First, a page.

Beethoven’s DNA reveals one of his ancestors had an affair

Ludwig van Beethoven - Beethoven-Haus Bonn
Ludwig van Beethoven - Beethoven-Haus Bonn

The paternity of Ludwig van Beethoven sparked intrigue in his lifetime, with some publications even claiming he was the illegitimate son of the King of Prussia.

Now, a team of international scientists, including the University of Cambridge, has sequenced the genome of the German composer and discovered there really was a break in his paternal line.

The new study suggests an “extra-marital” event occurred between the conception of Hendrik van Beethoven in Kampenhout, Belgium around 1572, and the conception of Ludwig van Beethoven seven generations later in 1770, in Bonn, Germany.

It means that the composer was not a legitimate “Beethoven” although experts say it is impossible to tell in which generation the break occurred.

An earlier doubt had been raised about the true paternity of Beethoven’s father, because his baptismal record is missing. It could mean that his musical genius came from a source that is lost to history.

Beethoven did little to contradict doubts

“Through the combination of DNA data and archival documents, we were able to observe a discrepancy between Ludwig van Beethoven’s legal and biological genealogy,” said Maarten Larmuseau, professor of human genetic biology, at KU Leuven in Belgium.

Throughout Beethoven’s life there was doubt cast on his true heritage, a rumour that the composer did little to contradict.

“My nature shows that I do not belong among this plebeian mass,” he once wrote in a conversation book, through which the deaf composer communicated with those around him.

The German encyclopaedia Konversations-Lexikon named his father as Frederick the Great, while a dictionary of musicians published in France said he was the son of Friedrich Wilhelm II, both Kings of Prussia.

Beethoven only denied the rumours at the end of his life after a childhood friend, Franz Wegeler, sent a letter chastising him for failing to defend the honour of his mother.

The composer replied saying: “Make known to the world the integrity of my parents, and especially of my mother.”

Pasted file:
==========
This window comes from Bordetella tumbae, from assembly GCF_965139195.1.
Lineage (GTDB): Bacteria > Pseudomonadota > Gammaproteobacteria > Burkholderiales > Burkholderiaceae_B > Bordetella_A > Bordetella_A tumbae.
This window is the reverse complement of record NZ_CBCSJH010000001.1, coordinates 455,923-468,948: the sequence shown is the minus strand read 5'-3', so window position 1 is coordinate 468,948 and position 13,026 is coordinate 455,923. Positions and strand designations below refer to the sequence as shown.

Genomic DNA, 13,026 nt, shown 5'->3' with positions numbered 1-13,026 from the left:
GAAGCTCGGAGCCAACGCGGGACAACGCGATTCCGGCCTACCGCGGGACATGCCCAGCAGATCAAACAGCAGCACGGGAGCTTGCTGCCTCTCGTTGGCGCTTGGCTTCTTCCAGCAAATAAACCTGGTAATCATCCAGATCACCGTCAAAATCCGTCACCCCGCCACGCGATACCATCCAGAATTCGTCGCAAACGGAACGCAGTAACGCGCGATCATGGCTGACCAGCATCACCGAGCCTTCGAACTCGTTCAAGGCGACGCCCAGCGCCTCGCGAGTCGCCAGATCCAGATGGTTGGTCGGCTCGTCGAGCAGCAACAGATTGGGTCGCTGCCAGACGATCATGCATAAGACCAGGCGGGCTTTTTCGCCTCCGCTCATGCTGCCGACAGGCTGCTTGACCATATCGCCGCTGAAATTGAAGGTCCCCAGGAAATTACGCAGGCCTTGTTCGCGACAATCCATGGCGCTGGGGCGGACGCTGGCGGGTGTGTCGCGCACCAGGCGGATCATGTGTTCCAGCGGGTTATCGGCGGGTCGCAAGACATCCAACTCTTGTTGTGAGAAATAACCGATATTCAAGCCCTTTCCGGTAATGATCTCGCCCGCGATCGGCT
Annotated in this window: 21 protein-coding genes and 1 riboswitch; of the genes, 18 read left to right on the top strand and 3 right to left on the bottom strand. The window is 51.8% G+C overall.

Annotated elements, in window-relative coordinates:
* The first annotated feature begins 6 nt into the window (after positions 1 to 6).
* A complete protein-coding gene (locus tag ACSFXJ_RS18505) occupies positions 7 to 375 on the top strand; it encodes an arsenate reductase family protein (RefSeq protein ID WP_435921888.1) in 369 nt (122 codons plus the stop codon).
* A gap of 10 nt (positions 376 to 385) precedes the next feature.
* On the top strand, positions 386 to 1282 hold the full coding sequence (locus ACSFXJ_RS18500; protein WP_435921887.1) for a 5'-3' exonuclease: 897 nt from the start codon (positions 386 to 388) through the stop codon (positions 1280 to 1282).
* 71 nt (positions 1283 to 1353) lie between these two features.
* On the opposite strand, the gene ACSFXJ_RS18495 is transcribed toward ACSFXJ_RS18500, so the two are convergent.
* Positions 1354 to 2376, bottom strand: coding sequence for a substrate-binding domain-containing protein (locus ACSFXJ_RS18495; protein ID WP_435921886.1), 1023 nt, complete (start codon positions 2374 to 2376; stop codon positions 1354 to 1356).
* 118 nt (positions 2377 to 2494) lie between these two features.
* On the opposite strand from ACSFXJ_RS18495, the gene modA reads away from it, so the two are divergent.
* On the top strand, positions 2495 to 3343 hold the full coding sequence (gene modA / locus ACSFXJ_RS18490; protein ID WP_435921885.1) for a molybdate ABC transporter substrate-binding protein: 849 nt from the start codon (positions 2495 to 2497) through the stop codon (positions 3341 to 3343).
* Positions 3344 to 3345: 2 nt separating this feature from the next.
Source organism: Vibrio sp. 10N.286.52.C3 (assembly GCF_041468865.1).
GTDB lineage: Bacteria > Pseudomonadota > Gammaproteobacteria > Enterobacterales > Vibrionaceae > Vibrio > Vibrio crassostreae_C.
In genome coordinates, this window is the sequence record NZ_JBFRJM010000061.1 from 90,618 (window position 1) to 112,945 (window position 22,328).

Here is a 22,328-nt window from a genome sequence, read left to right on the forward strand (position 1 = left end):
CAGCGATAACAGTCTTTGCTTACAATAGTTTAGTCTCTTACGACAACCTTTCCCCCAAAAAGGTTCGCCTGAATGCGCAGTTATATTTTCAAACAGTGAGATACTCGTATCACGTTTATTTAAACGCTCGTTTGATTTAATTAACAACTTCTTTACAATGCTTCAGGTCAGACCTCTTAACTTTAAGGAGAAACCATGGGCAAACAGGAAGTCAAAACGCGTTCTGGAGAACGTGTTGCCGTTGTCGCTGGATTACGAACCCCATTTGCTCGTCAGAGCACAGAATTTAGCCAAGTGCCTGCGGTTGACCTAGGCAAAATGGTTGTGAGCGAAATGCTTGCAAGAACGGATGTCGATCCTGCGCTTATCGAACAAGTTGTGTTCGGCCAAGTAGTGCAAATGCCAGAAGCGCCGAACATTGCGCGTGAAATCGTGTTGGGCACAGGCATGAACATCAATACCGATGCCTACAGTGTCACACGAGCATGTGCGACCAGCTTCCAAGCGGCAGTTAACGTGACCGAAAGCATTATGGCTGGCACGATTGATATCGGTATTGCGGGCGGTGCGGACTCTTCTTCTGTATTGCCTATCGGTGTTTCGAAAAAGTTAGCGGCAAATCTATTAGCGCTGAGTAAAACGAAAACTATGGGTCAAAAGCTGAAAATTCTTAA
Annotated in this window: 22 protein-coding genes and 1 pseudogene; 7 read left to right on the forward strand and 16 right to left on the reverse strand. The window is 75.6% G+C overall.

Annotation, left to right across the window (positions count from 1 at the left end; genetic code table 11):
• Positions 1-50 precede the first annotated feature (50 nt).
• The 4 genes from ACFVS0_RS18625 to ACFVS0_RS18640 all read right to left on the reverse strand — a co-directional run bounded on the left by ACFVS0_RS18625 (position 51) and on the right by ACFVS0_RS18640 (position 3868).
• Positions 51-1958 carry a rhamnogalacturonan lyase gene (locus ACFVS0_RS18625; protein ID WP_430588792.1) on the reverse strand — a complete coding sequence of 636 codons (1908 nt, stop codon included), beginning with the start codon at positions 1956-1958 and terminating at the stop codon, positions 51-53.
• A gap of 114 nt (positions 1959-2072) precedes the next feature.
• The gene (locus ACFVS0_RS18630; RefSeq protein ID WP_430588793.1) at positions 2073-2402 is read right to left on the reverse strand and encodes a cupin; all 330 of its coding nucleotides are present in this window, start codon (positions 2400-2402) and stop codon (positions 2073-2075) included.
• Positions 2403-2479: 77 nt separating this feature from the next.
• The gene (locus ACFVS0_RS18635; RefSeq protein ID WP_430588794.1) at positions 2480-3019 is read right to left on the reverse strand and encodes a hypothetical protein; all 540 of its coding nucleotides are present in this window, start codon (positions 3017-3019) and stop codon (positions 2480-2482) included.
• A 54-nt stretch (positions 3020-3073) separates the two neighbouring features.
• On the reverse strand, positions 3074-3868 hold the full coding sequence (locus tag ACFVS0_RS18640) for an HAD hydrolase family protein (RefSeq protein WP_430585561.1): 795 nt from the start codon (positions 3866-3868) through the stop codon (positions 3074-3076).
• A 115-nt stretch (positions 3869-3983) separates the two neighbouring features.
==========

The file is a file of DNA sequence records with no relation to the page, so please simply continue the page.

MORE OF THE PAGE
Genetic predisposition to liver disease

But the new study shows that there could have been a scandalous episode that was even unknown to Beethoven himself.

Scientists were able to study his DNA after finding five locks of his hair dating from the seven years before his death from cirrhosis, aged 56, in 1827.

They also found he had a genetic predisposition to liver disease and had been infected with Hepatitis B, which combined with his excessive alcohol consumption, may have led to his death.

Lead author, Tristan Begg, a doctoral student, from the University of Cambridge, said: “We can surmise from Beethoven’s ‘conversation books’, which he used during the last decade of his life, that his alcohol consumption was very regular, although it is difficult to estimate the volumes being consumed.

“While most of his contemporaries claim his consumption was moderate by early 19th-century Viennese standards, there is not complete agreement among these sources, and this still likely amounted to quantities of alcohol known today to be harmful to the liver.

“If his alcohol consumption was sufficiently heavy over a long enough period of time, the interaction with his genetic risk factors presents one possible explanation for his cirrhosis.”

No genetic explanation for hearing loss

However they found no genetic explanation for the hearing loss that the composer suffered from his mid-20s, which would eventually leave him functionally deaf by 1818.

Dr Axel Schmidt, of the Institute of Human Genetics at the University Hospital of Bonn, said: “Although a clear genetic underpinning for Beethoven’s hearing loss could not be identified, the scientists caution that such a scenario cannot be strictly ruled out.

“Reference data, which are mandatory to interpret individual genomes, are steadily improving. It is therefore possible that Beethoven’s genome will reveal hints for the cause of his hearing loss in the future.”

The team were also unable to find a genetic explanation for the gastrointestinal complaints, which plagued the composer in his latter years, but the researchers said that coeliac disease or lactose intolerance are highly unlikely based on the genomic data.

The study was published in the journal Current Biology.